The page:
CCCFA reform inches forward; cabinet paper admits to flaws

Mortgage advisers look like having to comply with the current state of the Credit Contracts and Consumer Finance Act (CCCFA) until June.

Until then, they will have to stick with rules that all sides agree have harmed responsible, as well as vulnerable would-be borrowers.

The government last week announced partial reforms of the rules while persisting with a fuller investigation through until April.

The first tranche of this two-tranche process includes removing regular savings and investments from the list of a would-be borrower's costs, and ending the need to comb through bank statements where robust financial data is already available.

For some time after this decision was announced, lending industry leaders only knew what they had heard from the media, and they complained of Government by press statement.

But a subsequent email from the Ministry of Business Innovation and Employment (MBIE) has given more information.

The email said MBIE officials were “progressing the work necessary to give effect to the initial changes already agreed.”

There would be a “further update when the initial changes are released for public consultation.

“As outlined in the Cabinet paper, a draft of the regulations and Code changes will be publicly released for comment, with a view to these initial changes being in force by June 2022.”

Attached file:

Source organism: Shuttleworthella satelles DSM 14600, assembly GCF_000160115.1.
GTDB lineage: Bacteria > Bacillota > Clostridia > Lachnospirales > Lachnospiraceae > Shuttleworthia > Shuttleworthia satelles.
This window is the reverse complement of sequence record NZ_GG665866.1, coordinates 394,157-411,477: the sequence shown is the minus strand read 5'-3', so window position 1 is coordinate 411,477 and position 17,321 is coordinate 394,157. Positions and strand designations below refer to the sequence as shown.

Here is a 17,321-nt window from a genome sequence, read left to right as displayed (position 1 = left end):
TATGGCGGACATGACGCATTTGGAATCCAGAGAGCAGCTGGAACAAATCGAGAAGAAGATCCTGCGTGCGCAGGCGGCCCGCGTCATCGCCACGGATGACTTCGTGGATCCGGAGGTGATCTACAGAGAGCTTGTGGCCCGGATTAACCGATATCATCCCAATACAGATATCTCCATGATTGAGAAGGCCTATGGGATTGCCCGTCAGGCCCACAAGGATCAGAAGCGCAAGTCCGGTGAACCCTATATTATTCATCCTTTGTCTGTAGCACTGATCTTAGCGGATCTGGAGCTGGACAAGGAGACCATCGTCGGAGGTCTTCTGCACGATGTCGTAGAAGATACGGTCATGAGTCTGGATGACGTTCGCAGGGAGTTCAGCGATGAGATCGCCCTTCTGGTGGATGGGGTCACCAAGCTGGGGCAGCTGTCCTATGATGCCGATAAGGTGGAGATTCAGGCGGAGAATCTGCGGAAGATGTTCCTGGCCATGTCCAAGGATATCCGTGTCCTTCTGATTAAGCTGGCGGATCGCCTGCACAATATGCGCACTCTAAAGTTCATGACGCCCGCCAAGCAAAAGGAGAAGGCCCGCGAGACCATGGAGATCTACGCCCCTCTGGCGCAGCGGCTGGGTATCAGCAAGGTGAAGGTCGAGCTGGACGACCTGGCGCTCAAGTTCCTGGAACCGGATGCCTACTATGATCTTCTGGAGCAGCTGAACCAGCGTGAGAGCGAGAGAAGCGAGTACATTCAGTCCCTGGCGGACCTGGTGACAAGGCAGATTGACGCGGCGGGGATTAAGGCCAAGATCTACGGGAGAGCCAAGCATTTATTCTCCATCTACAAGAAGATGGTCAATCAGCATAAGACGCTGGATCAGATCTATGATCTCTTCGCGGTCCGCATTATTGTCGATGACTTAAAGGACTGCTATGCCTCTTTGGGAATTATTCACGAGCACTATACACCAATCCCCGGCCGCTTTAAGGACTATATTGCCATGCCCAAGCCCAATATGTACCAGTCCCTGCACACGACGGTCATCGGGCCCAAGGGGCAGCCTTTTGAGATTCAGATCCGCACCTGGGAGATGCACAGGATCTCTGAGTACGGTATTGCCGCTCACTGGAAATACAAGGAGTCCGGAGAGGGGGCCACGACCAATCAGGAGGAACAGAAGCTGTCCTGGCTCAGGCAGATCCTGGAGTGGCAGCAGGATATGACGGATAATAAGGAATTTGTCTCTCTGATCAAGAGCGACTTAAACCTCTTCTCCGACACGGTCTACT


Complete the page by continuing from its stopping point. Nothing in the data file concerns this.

The time frame for any subsequent changes from the second tranche of the process remains unclear.

Meanwhile, a Cabinet paper released by MBIE contained admissions that the law had produced unintended consequences and could even make some things worse for some borrowers.

It said access to credit had been impacted in a “less targeted way and to a greater extent than intended”.

The paper said processing times were longer and the cost of compliance was sometimes higher.

In addition, consumers facing close scrutiny from lenders expressed worry about their personal privacy.

In some cases they would even be prevented from refinancing an existing loan at a cheaper rate. In extreme cases, they could even be driven into the arms of black-market lenders whom the law was designed to protect against.

The cabinet paper also quoted figures from the Reserve Bank (RBNZ) about the financial cost of all this.

They showed a drop in new mortgage commitments from $9.1 billion in November to $7.9 billion in December.

There was, though, some debate about the seasonal impact on these raw figures. So the RBNZ produced a so-called ‘steady state’ figure. This still showed a drop, but a smaller one, from $9.1 billion to $8.3 - $8.6 billion.

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